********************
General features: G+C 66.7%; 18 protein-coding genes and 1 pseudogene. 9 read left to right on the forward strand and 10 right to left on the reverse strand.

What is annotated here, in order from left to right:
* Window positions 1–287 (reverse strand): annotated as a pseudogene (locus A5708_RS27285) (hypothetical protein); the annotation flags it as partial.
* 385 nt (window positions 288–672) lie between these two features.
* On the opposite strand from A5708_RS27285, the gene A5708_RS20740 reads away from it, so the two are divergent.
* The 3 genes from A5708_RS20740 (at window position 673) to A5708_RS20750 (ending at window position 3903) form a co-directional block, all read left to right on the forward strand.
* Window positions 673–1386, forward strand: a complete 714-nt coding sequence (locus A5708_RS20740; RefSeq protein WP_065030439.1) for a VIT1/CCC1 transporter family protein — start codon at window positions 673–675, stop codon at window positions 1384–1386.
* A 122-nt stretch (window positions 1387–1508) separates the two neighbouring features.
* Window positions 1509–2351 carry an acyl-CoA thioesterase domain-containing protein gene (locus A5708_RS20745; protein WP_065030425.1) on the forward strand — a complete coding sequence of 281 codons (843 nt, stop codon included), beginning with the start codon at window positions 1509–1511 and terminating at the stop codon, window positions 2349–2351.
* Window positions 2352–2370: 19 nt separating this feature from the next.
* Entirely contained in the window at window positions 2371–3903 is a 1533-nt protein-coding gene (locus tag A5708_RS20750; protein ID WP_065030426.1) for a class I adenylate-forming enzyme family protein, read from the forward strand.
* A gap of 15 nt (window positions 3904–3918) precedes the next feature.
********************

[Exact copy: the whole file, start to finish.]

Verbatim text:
General features: G+C 66.7%; 18 protein-coding genes and 1 pseudogene. 9 read left to right on the forward strand and 10 right to left on the reverse strand.

What is annotated here, in order from left to right:
* Window positions 1–287 (reverse strand): annotated as a pseudogene (locus A5708_RS27285) (hypothetical protein); the annotation flags it as partial.
* 385 nt (window positions 288–672) lie between these two features.
* On the opposite strand from A5708_RS27285, the gene A5708_RS20740 reads away from it, so the two are divergent.
* The 3 genes from A5708_RS20740 (at window position 673) to A5708_RS20750 (ending at window position 3903) form a co-directional block, all read left to right on the forward strand.
* Window positions 673–1386, forward strand: a complete 714-nt coding sequence (locus A5708_RS20740; RefSeq protein WP_065030439.1) for a VIT1/CCC1 transporter family protein — start codon at window positions 673–675, stop codon at window positions 1384–1386.
* A 122-nt stretch (window positions 1387–1508) separates the two neighbouring features.
* Window positions 1509–2351 carry an acyl-CoA thioesterase domain-containing protein gene (locus A5708_RS20745; protein WP_065030425.1) on the forward strand — a complete coding sequence of 281 codons (843 nt, stop codon included), beginning with the start codon at window positions 1509–1511 and terminating at the stop codon, window positions 2349–2351.
* Window positions 2352–2370: 19 nt separating this feature from the next.
* Entirely contained in the window at window positions 2371–3903 is a 1533-nt protein-coding gene (locus tag A5708_RS20750; protein ID WP_065030426.1) for a class I adenylate-forming enzyme family protein, read from the forward strand.
* A gap of 15 nt (window positions 3904–3918) precedes the next feature.